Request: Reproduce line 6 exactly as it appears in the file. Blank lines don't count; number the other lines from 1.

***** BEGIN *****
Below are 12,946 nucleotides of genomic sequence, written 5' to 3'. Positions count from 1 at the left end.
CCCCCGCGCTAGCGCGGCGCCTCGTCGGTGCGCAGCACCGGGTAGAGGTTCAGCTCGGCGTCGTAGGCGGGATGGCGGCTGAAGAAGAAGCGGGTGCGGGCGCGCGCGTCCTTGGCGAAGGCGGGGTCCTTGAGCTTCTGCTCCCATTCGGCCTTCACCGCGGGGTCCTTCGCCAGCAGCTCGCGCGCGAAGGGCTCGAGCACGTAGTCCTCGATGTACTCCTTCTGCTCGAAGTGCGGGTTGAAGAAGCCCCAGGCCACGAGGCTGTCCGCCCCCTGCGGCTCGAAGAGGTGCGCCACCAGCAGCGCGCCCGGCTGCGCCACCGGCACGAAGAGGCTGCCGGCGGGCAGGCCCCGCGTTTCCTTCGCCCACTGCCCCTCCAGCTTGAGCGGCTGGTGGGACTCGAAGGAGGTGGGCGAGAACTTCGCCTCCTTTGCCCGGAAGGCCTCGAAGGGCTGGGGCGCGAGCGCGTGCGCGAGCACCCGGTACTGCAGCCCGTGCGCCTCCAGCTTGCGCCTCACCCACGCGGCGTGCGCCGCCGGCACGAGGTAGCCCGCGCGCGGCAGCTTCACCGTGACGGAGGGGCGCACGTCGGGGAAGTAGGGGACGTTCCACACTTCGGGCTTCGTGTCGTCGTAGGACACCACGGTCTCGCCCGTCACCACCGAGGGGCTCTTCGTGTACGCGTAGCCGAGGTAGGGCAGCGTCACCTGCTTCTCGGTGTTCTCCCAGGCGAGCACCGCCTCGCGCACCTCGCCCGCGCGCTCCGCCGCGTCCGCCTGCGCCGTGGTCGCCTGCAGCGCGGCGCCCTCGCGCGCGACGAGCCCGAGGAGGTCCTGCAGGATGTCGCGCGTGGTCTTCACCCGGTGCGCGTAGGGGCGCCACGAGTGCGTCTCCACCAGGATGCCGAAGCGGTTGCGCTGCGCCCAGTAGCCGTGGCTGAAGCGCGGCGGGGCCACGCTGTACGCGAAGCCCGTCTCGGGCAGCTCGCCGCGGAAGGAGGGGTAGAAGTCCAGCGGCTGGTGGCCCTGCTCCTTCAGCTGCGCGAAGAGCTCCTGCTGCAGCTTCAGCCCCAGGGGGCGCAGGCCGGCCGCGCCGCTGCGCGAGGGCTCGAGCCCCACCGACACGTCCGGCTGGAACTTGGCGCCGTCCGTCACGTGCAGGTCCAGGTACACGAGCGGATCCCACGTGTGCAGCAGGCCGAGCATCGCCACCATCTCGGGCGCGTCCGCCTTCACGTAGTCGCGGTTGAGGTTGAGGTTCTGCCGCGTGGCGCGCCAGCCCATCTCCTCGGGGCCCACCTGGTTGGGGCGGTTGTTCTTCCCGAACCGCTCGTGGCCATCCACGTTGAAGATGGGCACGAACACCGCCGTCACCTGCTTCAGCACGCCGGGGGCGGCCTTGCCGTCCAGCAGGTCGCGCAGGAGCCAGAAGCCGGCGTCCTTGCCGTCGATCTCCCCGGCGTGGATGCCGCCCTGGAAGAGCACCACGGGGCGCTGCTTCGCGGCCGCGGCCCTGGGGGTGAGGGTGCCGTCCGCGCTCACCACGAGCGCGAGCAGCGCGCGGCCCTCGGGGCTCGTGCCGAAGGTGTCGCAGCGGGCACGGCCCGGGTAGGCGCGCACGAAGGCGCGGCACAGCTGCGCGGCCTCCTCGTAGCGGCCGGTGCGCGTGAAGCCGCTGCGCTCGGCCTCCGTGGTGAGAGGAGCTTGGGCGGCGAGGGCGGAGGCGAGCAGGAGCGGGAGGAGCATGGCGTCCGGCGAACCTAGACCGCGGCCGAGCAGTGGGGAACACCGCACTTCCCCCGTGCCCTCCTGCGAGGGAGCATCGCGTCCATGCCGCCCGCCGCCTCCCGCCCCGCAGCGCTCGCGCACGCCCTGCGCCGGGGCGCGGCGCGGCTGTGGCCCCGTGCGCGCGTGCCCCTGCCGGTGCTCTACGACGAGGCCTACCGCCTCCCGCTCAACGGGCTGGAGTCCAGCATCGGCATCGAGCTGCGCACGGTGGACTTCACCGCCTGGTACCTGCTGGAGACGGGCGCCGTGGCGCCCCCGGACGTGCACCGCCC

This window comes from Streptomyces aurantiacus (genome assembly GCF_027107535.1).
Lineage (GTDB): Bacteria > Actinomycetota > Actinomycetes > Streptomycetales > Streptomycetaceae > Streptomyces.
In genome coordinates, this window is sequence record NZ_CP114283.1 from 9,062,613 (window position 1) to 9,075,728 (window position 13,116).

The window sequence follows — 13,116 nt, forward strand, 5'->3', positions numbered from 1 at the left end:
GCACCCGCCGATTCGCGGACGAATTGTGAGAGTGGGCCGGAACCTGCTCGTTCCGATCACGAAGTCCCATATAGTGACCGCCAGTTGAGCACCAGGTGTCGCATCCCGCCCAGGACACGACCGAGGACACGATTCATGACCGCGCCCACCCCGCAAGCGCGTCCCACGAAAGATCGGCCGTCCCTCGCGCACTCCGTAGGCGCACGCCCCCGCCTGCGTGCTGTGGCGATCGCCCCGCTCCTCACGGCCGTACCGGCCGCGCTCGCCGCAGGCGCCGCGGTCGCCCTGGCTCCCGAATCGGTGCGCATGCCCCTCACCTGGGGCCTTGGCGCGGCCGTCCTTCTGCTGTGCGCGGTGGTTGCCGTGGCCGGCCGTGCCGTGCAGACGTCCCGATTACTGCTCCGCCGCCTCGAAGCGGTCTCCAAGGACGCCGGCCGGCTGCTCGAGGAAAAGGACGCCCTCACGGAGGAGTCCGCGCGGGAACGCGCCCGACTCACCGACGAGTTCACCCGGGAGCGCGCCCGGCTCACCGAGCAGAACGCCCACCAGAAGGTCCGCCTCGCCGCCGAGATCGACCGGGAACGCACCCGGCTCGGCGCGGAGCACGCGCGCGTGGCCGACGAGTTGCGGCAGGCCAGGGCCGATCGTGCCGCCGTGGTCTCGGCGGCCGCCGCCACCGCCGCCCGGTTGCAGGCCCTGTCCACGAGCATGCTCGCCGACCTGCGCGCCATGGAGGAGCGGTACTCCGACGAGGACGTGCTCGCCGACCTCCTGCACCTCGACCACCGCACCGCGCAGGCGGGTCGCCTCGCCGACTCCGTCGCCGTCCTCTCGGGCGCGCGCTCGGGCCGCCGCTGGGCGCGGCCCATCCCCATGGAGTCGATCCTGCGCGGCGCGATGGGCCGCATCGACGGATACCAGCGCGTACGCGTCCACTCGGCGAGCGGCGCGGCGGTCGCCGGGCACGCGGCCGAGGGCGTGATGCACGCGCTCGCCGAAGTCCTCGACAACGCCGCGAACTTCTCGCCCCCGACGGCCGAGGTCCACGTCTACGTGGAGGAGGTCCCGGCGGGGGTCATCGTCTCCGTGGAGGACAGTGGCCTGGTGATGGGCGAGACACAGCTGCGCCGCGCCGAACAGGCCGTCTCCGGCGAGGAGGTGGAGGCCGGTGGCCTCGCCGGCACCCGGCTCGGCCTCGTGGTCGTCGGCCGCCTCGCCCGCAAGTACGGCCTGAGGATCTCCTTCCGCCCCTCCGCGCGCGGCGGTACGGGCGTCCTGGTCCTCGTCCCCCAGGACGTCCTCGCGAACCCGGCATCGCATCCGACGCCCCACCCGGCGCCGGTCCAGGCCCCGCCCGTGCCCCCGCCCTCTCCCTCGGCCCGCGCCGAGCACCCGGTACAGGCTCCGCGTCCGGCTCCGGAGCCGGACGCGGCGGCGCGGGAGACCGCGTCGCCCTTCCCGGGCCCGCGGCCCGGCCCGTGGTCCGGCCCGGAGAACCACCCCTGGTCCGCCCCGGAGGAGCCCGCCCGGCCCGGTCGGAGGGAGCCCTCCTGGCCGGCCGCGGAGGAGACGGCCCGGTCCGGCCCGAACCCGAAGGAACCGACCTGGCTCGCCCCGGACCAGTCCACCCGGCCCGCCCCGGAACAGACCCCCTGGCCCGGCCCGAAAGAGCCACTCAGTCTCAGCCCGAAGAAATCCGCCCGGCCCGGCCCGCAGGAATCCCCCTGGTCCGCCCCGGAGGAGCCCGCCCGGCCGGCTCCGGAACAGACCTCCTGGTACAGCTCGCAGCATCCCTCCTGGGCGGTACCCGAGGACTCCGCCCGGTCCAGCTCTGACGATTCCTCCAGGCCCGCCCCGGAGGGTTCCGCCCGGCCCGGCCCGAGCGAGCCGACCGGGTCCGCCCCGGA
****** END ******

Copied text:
The window sequence follows — 13,116 nt, forward strand, 5'->3', positions numbered from 1 at the left end: